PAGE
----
As of February 8, the Venezuelan government under President Maduro has been blocking aide due to a standoff with political opposition leader and interim President Juan Guaido.
Since January of 2019 Juan Guiado became self declared president Venezuela after invoking a constitutional rule that allows him to challenge Maduros presidency. He gained recognition from many countries such as the U.S., Australia, Canada, and a majority of the EU. U.S. national security adviser John Bolton commented in support of Guiado saying, “any Venezuelan senior military officer that stands for democracy and recognizes the constitutional government of President Juan Guaido would not face U.S. sanctions.”
Together, the countries sent $60 million dollars in aide, with $40 million given by Canada. President Maduro, on the other hand, has called for Venezuelans to deny any and all international aide, saying that this his country is not a country of “beggars”, and that, “‘The humanitarian aid is a show to humiliate us and is intended to justify military aggression. A macabre plan which does not hide the robbery of more than $10 billion from our nation by the United States. If they want to help, they must stop the blockade, the persecution, and the aggression against Venezuela.”’ The Maduro government also released several propaganda which, according to the Washington Post, depicts foreigners as “…lust filled ‘peacekeepers’ on their way to rape through Venezuela.”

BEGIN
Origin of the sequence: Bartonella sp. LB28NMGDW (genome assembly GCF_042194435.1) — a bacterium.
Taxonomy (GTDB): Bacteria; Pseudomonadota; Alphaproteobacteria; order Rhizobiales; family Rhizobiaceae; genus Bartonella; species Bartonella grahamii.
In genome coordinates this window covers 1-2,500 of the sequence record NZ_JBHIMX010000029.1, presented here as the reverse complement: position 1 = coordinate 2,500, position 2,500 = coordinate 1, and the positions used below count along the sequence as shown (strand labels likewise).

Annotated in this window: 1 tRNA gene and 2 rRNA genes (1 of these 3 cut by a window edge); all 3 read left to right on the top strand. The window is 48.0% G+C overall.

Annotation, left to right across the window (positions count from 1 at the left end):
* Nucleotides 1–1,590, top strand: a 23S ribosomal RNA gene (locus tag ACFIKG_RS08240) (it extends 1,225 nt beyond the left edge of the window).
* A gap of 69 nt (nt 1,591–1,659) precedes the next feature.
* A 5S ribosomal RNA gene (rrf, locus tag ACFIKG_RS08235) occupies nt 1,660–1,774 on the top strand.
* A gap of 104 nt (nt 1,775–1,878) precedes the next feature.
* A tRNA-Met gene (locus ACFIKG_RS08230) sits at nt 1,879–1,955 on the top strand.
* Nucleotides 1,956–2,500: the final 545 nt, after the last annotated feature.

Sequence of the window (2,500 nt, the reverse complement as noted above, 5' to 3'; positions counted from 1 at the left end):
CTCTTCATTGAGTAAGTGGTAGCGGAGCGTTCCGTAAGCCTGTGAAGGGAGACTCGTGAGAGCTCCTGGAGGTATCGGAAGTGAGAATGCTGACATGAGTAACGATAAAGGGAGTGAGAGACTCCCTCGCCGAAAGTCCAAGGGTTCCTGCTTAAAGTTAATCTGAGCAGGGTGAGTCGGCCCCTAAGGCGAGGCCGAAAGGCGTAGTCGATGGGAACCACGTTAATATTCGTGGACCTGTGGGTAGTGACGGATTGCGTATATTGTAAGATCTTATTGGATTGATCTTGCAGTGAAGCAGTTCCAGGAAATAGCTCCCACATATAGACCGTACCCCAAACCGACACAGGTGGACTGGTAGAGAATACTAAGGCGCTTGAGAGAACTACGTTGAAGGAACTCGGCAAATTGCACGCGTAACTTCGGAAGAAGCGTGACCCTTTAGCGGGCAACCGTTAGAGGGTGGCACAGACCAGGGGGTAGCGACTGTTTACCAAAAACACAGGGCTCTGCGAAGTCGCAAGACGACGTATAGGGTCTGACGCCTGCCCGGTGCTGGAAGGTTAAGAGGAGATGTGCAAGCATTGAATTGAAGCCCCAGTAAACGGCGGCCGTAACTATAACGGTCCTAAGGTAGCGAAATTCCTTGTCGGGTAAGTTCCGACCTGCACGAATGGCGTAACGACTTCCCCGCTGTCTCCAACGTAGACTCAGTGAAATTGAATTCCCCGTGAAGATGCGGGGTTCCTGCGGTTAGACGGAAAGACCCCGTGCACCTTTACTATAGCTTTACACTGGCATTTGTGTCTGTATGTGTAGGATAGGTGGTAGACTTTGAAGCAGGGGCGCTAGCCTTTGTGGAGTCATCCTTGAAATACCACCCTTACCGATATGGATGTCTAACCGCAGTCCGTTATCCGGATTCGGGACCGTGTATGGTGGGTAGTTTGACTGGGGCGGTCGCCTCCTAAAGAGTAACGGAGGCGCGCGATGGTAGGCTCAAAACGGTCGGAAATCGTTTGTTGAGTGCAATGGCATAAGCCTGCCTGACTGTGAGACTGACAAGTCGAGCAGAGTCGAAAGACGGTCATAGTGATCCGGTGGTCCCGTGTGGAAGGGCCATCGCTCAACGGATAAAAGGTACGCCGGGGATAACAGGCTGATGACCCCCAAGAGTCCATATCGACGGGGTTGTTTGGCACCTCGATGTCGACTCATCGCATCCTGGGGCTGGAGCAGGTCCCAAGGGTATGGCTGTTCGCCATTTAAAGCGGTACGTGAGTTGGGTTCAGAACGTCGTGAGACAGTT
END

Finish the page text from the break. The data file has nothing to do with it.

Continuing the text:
In order to block off aide, Maduro blocked off the Tienditas International Bridge, which serves as a point of contact between Colombia and Venezuela. The bridge is split into three parts, with each respective part being blocked off by fencing, trailers, and tanks. Maduro also severed any ties between Venezuela and Colombia after the President Dique backed Guiado.
The aide is very important because hyperinflation in the Venezuelan economy has left many people without food, water, and medicine due to the increase in prices of these basic necessities. Despite the aggression Maduro has met Guiado with, he still remains confident that his plan to bring in humanitarian aide will succeed because the plan is “about saving lives”.